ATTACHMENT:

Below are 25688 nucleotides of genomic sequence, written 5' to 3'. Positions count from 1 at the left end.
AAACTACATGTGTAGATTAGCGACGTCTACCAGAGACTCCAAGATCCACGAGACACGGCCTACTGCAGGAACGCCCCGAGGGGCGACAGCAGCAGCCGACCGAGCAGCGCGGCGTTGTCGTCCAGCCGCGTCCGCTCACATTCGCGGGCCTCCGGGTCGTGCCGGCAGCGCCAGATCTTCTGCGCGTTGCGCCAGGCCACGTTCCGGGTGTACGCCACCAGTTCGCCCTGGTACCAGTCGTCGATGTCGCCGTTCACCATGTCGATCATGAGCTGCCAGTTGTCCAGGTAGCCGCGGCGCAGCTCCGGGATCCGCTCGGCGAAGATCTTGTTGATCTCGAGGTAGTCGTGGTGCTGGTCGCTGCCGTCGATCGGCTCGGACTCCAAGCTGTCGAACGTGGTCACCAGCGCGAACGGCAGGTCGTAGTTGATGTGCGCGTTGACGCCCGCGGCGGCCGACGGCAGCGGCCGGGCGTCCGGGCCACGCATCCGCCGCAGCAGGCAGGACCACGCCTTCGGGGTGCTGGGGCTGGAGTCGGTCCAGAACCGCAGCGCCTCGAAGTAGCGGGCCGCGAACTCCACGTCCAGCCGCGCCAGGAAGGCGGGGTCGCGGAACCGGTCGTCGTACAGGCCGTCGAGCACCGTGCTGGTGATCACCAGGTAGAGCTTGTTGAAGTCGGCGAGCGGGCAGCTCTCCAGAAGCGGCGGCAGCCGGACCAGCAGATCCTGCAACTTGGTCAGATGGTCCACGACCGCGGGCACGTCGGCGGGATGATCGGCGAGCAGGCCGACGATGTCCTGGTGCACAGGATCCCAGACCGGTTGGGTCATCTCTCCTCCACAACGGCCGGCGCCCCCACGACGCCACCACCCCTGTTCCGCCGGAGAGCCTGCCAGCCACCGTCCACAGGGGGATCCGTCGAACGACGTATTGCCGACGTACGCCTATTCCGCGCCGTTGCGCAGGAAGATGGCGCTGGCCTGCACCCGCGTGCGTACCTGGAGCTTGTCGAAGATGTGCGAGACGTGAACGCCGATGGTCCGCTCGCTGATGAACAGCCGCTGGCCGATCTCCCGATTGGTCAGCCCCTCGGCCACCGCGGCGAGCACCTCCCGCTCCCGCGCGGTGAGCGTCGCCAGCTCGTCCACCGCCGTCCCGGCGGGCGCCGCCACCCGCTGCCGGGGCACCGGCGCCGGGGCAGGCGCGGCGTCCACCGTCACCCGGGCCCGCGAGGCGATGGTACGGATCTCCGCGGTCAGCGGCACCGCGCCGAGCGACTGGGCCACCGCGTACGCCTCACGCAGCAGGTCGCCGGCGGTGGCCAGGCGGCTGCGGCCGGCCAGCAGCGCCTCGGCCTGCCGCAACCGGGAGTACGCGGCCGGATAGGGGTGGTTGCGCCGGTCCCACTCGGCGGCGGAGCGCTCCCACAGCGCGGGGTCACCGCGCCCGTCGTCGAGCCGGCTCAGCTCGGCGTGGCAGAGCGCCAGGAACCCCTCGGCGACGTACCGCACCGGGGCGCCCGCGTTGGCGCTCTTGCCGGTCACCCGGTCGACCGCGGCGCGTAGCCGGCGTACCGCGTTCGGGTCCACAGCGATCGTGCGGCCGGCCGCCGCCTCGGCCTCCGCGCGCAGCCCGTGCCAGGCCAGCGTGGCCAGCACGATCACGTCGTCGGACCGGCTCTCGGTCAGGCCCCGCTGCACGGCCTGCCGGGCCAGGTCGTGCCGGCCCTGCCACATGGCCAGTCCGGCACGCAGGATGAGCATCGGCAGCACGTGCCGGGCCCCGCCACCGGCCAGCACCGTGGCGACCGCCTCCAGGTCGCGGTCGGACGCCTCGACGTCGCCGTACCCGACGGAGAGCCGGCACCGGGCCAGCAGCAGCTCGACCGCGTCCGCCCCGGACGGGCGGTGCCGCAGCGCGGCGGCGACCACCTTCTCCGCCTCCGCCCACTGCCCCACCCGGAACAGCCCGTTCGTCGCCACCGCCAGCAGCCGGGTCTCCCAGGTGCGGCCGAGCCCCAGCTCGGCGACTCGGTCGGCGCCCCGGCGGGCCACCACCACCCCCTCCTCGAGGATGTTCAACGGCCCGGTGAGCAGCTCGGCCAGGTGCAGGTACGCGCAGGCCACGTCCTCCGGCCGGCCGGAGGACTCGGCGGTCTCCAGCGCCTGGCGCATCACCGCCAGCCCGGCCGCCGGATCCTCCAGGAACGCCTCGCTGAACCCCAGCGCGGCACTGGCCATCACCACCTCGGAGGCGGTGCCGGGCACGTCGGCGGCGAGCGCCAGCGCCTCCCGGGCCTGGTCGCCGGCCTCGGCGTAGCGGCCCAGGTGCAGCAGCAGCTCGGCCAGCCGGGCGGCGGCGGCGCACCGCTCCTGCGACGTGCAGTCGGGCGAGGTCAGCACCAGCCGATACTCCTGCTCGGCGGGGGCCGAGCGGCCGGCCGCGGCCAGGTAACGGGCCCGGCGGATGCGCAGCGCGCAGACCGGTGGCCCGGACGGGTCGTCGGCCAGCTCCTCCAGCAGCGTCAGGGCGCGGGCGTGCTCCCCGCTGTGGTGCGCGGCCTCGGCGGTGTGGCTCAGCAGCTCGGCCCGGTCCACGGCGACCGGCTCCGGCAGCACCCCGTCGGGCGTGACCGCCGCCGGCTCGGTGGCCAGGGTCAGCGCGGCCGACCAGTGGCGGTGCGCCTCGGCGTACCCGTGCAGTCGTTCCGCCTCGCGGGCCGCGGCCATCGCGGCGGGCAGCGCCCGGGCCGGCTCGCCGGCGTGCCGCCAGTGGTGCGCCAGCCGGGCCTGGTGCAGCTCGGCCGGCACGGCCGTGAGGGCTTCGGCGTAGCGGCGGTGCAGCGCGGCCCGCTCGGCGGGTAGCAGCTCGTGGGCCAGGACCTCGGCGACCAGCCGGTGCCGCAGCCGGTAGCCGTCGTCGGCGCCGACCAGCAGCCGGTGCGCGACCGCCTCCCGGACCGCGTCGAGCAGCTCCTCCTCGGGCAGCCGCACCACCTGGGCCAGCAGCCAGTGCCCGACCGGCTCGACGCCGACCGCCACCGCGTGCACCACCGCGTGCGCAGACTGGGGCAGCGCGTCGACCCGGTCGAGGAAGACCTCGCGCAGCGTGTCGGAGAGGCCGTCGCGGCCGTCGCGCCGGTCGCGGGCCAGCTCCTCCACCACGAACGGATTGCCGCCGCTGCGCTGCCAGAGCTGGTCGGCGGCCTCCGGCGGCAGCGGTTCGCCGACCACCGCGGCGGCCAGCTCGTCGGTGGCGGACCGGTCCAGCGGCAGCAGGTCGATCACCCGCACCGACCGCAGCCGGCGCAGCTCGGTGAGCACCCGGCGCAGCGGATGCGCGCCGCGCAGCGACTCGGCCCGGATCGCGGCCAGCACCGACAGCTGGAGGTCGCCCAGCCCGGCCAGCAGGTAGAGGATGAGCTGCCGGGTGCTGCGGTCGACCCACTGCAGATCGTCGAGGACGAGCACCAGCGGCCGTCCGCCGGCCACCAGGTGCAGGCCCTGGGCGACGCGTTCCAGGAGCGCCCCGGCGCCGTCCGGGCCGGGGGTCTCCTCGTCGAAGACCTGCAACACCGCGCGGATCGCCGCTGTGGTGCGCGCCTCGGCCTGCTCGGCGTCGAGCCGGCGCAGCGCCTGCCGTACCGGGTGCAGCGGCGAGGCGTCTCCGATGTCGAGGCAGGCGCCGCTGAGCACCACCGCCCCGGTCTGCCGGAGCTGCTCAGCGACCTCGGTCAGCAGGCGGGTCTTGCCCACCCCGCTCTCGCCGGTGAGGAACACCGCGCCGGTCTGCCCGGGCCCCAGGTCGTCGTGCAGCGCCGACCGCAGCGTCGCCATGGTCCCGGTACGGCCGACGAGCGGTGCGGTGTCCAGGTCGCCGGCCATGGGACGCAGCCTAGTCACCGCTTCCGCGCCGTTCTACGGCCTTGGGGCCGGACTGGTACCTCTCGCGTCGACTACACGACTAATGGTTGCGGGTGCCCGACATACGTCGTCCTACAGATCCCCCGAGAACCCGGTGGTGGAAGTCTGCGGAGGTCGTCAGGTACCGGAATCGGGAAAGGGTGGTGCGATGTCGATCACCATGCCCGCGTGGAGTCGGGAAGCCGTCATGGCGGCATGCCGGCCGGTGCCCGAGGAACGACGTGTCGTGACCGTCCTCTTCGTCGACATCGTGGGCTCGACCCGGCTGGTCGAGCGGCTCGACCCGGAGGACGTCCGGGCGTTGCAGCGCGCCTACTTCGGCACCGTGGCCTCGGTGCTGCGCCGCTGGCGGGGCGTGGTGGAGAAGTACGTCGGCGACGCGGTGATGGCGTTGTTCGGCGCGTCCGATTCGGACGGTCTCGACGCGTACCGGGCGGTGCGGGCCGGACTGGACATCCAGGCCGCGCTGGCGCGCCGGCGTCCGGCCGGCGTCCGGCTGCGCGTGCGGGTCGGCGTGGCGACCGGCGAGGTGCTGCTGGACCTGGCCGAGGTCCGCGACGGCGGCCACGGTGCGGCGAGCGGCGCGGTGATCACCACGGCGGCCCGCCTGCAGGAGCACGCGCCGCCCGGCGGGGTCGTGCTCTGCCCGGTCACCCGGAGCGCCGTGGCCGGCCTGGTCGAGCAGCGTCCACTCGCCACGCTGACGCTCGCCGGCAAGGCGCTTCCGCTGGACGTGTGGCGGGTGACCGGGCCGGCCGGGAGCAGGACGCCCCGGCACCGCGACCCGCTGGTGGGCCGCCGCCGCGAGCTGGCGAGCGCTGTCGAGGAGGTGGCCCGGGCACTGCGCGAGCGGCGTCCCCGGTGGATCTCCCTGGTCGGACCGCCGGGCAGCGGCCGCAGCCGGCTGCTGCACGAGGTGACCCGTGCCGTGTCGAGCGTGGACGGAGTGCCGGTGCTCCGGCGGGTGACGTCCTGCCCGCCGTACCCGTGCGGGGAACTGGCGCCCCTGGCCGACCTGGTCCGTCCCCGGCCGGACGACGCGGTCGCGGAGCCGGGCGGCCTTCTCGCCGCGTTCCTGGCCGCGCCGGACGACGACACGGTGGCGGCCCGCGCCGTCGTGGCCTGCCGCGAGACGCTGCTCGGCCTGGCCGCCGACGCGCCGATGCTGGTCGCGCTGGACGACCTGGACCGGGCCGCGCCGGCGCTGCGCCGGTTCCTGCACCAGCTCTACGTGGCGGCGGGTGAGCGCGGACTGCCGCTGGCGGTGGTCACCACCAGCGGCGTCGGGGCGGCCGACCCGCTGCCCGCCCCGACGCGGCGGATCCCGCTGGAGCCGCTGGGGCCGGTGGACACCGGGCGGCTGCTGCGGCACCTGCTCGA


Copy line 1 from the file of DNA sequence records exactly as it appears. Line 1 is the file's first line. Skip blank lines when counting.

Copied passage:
Below are 25688 nucleotides of genomic sequence, written 5' to 3'. Positions count from 1 at the left end.